Geographic focus: Southcentral Alaska
Description: The main goal of the Harmful Algal Bloom monitoring program at KBNERR is to look for specific groups of phytoplankton that are known to carry toxins that can result in shellfish poisoning. Once these cells are seen, other tests can be performed that can ultimately advise the safety of shellfish consumption in the area. Monitoring phytoplankton also provides us with valuable baseline information on the bloom cycles in South Central Alaska. We also monitor blue mussels for toxicity levels throughout the season in Kachemak Bay. Our program is fueled by community monitors who are taking phytoplankton tows and sending the samples in to our office up to once a week from April to November.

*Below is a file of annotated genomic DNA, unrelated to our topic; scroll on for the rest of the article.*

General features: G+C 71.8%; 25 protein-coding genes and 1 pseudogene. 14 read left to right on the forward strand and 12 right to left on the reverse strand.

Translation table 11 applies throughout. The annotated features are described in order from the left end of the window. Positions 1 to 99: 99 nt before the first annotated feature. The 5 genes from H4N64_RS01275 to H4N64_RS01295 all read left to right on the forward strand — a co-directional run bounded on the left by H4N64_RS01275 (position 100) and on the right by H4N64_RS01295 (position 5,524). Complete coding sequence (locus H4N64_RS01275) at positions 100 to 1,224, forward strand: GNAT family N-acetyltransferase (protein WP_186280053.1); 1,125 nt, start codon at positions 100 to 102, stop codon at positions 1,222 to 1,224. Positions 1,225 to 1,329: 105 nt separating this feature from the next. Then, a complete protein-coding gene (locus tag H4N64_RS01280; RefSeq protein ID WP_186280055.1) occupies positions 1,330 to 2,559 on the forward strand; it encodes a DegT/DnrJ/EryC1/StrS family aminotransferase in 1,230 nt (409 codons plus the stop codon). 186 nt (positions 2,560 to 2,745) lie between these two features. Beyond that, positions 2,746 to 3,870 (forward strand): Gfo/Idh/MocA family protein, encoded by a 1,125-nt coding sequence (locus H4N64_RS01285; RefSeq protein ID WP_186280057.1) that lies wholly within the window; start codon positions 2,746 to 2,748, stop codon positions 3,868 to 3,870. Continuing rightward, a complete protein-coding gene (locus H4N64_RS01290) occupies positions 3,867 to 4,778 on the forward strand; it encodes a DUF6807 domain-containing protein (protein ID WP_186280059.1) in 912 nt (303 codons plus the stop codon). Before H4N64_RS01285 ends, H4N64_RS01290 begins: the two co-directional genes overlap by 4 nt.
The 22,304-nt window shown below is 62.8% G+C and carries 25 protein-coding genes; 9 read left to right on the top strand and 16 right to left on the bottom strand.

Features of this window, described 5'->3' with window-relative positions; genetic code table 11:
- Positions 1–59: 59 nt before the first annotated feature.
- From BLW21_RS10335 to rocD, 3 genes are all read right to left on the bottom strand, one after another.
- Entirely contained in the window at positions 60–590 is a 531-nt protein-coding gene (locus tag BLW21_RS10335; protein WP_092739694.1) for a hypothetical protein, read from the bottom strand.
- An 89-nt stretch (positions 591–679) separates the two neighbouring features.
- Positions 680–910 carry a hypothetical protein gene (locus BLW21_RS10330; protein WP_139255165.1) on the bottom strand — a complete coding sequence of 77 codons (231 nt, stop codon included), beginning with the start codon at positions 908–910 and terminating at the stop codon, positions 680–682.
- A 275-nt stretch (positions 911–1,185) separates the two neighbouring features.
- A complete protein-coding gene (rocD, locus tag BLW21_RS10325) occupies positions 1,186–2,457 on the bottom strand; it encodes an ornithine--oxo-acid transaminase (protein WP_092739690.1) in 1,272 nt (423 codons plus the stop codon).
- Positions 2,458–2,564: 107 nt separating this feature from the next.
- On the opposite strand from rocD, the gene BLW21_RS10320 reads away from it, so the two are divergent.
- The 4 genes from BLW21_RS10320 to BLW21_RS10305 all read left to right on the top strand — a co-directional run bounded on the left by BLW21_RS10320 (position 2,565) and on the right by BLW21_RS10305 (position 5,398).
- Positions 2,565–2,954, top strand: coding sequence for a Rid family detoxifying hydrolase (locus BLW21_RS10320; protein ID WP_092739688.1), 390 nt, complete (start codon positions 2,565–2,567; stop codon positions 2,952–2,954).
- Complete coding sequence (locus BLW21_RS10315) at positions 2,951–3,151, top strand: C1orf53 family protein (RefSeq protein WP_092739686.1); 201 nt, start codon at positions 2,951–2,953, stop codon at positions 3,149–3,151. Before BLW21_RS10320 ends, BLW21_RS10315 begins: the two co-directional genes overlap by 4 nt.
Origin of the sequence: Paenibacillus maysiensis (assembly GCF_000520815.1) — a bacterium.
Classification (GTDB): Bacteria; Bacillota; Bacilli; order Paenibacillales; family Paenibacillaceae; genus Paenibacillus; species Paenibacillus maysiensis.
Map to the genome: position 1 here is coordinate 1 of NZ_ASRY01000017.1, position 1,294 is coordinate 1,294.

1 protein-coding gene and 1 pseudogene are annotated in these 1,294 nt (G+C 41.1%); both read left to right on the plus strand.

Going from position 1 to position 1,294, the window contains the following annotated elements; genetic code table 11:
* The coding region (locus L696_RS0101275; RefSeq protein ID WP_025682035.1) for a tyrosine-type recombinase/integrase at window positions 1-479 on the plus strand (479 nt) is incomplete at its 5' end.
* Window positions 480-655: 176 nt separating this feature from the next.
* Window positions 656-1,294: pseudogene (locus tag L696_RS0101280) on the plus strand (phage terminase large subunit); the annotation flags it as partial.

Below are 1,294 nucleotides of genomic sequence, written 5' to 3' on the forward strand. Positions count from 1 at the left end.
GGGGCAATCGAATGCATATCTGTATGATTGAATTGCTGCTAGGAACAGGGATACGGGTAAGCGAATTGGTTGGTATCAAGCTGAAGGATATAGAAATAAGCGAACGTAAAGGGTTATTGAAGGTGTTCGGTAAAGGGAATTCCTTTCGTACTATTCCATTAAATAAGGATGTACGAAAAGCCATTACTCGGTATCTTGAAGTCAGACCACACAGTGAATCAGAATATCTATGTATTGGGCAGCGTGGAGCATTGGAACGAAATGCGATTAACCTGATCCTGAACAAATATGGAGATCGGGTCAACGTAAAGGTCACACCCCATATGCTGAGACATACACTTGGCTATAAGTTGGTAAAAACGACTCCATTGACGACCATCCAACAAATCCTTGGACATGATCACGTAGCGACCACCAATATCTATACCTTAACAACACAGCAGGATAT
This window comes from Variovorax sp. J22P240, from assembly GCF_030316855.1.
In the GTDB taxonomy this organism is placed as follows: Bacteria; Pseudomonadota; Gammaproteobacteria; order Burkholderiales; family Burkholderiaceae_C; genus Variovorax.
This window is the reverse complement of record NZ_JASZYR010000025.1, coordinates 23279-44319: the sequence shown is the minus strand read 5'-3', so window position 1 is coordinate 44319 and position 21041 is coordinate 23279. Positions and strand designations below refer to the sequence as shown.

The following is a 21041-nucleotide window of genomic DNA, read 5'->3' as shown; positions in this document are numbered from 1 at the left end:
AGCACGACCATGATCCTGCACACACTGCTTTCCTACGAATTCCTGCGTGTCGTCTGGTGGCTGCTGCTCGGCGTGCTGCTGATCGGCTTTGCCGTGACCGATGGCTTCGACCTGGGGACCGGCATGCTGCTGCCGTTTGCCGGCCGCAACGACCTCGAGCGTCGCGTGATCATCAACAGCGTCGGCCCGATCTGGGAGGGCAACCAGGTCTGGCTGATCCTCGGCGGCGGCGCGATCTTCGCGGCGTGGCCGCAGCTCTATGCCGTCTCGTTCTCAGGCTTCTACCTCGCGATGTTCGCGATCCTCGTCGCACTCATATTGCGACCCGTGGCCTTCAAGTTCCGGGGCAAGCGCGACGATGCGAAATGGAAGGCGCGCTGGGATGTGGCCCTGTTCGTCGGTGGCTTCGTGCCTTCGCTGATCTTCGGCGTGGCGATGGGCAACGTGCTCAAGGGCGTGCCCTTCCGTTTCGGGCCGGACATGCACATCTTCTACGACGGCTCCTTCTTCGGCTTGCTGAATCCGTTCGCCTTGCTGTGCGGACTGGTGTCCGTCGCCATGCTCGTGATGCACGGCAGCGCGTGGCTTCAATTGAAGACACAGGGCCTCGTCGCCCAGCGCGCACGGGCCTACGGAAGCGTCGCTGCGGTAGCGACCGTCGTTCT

Over the summer, approximately 300 phytoplankton samples are collected from over 30 sites around South Central Alaska by community members, aquaculture associations, tribal organizations, watermen, mariculture, and KBNERR staff. The samples are examined under microscopes recording all species seen and noting potentially toxic species. Blue mussels are sent to SEATOR for toxin testing during the harvesting season every two weeks from three sites in Kachemak Bay, to give an indication if shellfish are picking up toxins. When potentially harmful algae cells or toxic shellfish are found, we report our findings to state agencies, mariculture farmers and many other stakeholders. Weekly updates are sent out via e-mail throughout the season and are also available on our website.
Primary contact person:
Rosie Robinson, Rmrobinson3@alaska.edu. 907-235-4797